BOOKS IN EUROPEAN LANGUAGES
By Walter M. Bachtell TOO. nVE^Hww**"
nager of Warehouses, Truscon Steel GUMUtHp/fBH *. »n^jT^ I
ie days ago, I received a complimentary copy of a trade mägazilfc, which stated that I was to speak at this meeting on "The Ideal Warehouse Layout." I trust you do not Tiave the same impression, for what we might assume to be ideal today, will, undoubtedly, be obsolete tomorrow—at least in part. However, an efficient layout is necessary for the successful operation of a warehouse, and I will endeavor to present some constructive thoughts on layout, but prefer to talk on the general subject: "Warehouse Operation."
Is warehouse operation, as a good Vaany seem to think, just unloading, cutting, bending and loading bars?—yes, if preparing a "take-off" and quotation is selling. The proper handling of these operations is, of course, Ver^ essential, but operating presents many other problems, some of which are just as important. I wilLtry to enumerate the majority of these problems, but time will permilKo a brief discussion of each. "\\
Location and Property • '* v..
These are both very important. Several months spent in analyzing conditions from all angles, will not be wasted. Keep in mind that ycu are buying a warehouse site and not property for investment. At the same time, you do not want your property to depreciate in value. Therefore, you must decide which is the best or coming industrial district of fhe city.
You will, of course, prefer to have your warehouse.in the center of activities so as to equalize trucking distances. This does not neces-. sarily mean you should be down town. Property within the first and second mile zone of any growing city, is generally too expensive for a reinforcing bar warehouse. I would say,that sites four and five miles from the down town district are not too far out in the principal cities.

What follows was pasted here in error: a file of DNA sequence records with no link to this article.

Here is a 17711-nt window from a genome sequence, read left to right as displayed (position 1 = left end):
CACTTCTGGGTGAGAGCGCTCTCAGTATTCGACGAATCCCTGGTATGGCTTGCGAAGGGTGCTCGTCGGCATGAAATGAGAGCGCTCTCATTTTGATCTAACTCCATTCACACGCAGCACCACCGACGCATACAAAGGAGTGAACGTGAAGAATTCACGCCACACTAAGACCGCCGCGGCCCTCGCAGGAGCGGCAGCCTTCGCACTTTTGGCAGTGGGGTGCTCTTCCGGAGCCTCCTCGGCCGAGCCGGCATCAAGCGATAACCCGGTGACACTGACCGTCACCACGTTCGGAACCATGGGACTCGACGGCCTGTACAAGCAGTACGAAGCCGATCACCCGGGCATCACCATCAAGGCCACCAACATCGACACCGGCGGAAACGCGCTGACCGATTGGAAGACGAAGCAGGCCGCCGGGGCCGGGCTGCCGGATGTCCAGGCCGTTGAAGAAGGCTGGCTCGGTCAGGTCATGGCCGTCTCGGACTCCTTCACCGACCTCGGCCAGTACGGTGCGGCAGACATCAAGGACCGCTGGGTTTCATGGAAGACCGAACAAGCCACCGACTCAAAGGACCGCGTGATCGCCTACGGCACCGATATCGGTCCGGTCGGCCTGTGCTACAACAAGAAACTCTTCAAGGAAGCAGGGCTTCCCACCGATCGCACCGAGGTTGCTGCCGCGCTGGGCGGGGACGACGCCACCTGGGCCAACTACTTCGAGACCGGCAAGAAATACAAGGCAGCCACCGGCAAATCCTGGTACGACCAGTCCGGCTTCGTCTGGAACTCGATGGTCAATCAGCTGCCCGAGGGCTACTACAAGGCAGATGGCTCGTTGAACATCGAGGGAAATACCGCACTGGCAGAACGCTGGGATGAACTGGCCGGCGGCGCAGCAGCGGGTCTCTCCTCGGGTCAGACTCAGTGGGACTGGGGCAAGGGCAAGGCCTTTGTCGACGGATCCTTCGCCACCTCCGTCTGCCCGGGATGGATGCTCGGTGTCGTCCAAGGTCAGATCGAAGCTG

For cost comparison, the purchase price of the land should be considered along with expenses now, or later, for grading, filling, railroad siding, assessments for various improvements, as well as the increased cost of construction, if any, due to poor soil conditions.
Leased property is not recommended, unless your investment is small and can be depreciated during the term of the lease, or unless you have an option to purchase at a stated amount. On leased property, there is a tendency on the part of the lessee, especially towards the end of the leased term, to postpone needed improvements, due to the uncertainty of renewing lease at a satisfactory rental.
Whether you buy or lease—provide for some expansion. Too